Chatwarun Angasinha and Vichaya Lipipun explore mothernomics and its implications in Thailand and benchmark Thailand relative to five other countries (Sweden, Japan, Australia, Singapore, and Vietnam), examining early childhood care and parental leave through documentary and content analysis.

Nicholas Ashley and Sanjana Brijball Parumasur investigate the relationship between organisational culture and employee engagement in private hospitals in Ghana, thus creating a culture of perceptions that are favorable to increasing employee engagement.

The study by Nohaila Ait Hattani and Siham Sahbani aims to examine the influence of corporate governance on tax management practices within Moroccan firms listed on the Casablanca Stock Exchange.

The purpose of the study by Nadia Abdelhamid Abdelmegeed Abdelwahed and Bahadur Ali Soomro is to explore the factors that affect corporate sustainability in small and medium-sized enterprises in Saudi Arabia.

The research by Dipendra Karki, Ganesh Bhattarai, Rewan Kumar Dahal, and Niraj Sanjel aims to address the critical issue of inadequate research policies in the context of growing interest in IPOs.

Suryadi, Abd. Qadir Muslim, Langgeng Setyono, and Nanang A.S reveal the role of spiritual leadership and entrepreneurial innovation in building organizational resilience. The study also highlights the role of entrepreneurial innovation as a mediating variable.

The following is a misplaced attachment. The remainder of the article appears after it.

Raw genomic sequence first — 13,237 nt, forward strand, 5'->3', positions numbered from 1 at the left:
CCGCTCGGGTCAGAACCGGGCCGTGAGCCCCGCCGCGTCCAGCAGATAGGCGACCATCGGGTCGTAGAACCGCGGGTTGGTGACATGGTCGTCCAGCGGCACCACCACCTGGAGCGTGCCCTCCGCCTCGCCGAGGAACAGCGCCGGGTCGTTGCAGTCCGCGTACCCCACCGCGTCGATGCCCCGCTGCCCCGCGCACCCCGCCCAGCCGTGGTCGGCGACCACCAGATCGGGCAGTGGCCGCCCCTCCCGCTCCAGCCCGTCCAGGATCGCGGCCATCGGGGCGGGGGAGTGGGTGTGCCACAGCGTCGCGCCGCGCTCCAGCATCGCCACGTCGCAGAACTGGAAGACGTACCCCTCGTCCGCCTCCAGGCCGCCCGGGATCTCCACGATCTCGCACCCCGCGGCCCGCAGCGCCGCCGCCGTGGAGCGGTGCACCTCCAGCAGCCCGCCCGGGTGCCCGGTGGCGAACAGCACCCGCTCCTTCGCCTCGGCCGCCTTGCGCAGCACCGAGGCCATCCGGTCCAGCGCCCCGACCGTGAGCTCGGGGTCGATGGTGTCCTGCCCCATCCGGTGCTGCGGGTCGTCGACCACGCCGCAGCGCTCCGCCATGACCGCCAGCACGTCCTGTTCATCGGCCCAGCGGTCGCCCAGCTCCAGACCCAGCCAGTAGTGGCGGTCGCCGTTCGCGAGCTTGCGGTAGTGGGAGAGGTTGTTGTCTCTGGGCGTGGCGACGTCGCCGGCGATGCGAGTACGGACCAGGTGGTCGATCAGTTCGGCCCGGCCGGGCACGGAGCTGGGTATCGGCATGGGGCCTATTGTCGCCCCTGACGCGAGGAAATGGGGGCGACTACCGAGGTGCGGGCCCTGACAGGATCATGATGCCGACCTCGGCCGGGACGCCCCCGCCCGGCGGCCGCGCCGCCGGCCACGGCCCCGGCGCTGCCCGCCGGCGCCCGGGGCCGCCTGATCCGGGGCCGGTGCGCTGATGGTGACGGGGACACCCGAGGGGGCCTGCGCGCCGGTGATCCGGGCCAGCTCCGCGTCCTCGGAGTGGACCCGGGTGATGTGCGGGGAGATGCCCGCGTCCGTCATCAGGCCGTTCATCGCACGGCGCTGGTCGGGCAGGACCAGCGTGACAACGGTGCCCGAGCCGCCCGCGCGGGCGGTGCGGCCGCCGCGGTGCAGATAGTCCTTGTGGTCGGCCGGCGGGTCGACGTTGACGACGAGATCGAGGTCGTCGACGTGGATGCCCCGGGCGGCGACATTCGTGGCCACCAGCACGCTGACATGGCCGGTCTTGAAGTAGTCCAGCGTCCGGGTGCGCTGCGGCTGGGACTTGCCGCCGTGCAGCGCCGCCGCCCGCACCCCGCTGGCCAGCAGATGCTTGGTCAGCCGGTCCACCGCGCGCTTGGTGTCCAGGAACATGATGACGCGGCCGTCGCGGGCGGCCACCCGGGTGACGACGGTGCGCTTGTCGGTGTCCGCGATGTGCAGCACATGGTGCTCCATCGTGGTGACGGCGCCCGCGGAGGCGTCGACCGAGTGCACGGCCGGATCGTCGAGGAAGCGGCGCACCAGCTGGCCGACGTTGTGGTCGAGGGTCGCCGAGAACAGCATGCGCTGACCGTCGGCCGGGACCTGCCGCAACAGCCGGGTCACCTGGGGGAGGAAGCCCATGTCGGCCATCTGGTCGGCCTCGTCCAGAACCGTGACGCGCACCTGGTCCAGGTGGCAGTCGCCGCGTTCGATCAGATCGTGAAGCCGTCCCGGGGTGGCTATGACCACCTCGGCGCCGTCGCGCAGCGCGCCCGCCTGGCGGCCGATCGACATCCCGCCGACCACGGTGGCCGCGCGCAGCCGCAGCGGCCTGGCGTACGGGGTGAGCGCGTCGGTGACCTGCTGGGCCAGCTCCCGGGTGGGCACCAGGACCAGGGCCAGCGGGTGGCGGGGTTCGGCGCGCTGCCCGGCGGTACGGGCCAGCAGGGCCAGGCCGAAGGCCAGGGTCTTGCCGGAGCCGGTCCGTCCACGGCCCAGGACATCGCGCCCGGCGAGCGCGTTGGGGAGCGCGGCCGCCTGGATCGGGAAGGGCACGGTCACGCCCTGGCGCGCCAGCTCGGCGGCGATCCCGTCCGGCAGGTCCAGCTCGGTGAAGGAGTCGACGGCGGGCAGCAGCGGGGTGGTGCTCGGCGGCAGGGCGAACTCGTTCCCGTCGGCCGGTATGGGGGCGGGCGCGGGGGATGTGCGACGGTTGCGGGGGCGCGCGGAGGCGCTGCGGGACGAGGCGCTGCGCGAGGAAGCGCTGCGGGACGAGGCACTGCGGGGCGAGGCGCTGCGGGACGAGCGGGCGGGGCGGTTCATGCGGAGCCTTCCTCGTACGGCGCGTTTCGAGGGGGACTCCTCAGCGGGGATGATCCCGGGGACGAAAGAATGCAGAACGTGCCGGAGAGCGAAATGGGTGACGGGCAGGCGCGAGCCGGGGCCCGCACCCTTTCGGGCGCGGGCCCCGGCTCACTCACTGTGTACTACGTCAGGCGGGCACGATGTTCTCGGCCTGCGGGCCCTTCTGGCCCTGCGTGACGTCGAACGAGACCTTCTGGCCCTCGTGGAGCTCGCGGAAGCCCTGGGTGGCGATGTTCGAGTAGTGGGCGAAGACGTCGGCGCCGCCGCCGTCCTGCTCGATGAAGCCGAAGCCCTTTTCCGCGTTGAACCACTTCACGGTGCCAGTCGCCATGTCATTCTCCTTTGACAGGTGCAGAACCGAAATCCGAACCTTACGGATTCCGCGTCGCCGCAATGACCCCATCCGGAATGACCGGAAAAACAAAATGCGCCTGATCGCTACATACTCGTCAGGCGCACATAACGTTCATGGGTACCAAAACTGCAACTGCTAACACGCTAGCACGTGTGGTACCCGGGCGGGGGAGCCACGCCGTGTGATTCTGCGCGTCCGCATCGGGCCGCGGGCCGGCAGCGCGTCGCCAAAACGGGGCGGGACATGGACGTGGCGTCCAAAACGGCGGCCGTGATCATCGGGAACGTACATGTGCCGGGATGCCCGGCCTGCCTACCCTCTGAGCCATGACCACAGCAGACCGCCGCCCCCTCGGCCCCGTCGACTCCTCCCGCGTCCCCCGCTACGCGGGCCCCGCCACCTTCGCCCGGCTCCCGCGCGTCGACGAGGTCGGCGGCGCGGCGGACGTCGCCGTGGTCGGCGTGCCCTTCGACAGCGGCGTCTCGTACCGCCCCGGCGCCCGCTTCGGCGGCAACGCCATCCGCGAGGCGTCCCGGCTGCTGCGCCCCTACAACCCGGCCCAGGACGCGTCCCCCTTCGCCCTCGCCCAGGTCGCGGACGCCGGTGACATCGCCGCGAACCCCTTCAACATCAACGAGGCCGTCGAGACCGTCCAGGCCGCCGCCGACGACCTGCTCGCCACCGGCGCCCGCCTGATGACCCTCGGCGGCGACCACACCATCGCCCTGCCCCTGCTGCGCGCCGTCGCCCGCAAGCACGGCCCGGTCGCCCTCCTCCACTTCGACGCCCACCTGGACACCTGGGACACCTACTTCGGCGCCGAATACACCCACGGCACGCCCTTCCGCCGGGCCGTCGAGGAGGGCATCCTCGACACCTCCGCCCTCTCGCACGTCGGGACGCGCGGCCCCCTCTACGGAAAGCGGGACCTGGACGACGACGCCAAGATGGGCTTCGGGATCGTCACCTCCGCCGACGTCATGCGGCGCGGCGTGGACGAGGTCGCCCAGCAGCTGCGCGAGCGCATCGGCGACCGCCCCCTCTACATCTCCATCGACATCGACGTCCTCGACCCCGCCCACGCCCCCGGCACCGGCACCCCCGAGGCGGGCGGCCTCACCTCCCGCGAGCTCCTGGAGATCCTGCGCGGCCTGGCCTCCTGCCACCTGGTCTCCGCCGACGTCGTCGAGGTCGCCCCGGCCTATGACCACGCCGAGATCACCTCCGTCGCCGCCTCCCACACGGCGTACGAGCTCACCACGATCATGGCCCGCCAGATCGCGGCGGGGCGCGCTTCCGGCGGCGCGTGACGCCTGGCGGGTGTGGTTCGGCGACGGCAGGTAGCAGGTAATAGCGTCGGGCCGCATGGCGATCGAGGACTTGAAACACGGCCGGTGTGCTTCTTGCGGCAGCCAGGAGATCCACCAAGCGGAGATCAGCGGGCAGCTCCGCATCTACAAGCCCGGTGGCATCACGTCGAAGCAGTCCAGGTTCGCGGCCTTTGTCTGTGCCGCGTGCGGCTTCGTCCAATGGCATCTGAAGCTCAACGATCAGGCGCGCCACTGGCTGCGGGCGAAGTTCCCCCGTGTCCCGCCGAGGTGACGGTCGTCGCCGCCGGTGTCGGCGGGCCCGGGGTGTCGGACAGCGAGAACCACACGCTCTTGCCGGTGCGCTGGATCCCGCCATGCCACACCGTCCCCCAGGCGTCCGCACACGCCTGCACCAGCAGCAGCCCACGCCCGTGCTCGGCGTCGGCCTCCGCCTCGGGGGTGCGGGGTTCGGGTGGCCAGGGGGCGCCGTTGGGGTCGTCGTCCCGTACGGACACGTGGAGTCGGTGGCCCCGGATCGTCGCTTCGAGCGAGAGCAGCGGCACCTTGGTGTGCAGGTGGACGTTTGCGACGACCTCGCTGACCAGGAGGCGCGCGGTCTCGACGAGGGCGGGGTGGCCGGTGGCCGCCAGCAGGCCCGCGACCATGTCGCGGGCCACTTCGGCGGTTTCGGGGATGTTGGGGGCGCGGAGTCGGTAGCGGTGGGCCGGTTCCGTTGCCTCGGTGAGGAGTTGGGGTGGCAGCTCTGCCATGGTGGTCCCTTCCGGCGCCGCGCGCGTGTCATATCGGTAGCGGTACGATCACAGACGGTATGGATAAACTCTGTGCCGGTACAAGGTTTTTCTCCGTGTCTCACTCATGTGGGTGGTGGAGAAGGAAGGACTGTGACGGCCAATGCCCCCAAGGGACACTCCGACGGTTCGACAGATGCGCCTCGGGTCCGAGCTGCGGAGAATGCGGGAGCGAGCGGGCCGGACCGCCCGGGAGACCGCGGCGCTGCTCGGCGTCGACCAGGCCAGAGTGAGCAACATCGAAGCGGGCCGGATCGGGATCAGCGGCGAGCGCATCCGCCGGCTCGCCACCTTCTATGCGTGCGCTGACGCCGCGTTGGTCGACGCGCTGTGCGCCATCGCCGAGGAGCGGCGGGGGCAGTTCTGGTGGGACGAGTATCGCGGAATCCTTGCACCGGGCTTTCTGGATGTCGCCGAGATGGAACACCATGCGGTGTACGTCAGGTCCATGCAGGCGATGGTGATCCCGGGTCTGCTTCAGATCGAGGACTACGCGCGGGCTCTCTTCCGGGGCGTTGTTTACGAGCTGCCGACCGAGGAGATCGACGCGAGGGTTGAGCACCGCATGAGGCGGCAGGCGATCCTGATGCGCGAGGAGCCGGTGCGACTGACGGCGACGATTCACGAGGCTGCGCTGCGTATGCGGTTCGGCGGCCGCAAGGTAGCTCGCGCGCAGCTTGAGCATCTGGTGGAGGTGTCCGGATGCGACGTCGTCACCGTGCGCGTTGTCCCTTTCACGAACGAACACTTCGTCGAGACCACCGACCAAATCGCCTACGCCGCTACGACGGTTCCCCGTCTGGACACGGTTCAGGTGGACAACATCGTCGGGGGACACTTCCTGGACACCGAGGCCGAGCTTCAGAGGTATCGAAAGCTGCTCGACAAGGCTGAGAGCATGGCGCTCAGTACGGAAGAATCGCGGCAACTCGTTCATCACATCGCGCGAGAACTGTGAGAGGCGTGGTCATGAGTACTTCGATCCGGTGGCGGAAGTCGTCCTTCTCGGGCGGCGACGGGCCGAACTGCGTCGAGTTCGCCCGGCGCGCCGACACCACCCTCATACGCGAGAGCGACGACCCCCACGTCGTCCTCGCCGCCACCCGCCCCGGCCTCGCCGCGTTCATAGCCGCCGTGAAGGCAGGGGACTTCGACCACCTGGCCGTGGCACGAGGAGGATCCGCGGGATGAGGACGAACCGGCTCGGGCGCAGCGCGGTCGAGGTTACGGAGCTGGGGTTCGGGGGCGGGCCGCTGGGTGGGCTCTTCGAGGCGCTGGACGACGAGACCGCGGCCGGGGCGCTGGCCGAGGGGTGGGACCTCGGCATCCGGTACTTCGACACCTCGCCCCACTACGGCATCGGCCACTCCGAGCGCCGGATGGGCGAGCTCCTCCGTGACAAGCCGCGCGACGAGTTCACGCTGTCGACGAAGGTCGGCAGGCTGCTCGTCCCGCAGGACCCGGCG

David Umoru, Malachy Ashywel Ugbaka, Atelhe George Atelhe, Anthony Ogar, Francis Abul Uyang, Anake Fidelis Atseye, Rebecca Oliver Enuoh, Abanbeshie Jeremiah, Christopher Awa Otu, Evaristus Akpanke Ushie, and Stephanie Ewa Onyebuchi endeavor to establish a threshold of financial sector development and exchange rate devaluation that stimulates stock market returns based on an analysis of 25 stock exchanges in the MENA region.

Alexander Phuk Tjilen, Beatus Tambaip, Budi Dharmawan, Adrianus, Pulung Riyanto, and Yosephina Ohoiwutun tackle the intricate issue of understanding stakeholders in public policy for enhancing food security in Papua. Their primary purpose is to pinpoint key stakeholders, delve into their perspectives, and advocate for holistic policies integrating production, distribution, environmental impact, and social considerations.

Ioanna Christodoulaki, Alexandros G. Sahinidis, and Eleni Tourna identify the articles published during the past decades concerning the use of the theory of planned behavior alone or in combination with other theories which investigate managers’ or employees’ behaviors and intentions in production and business sectors.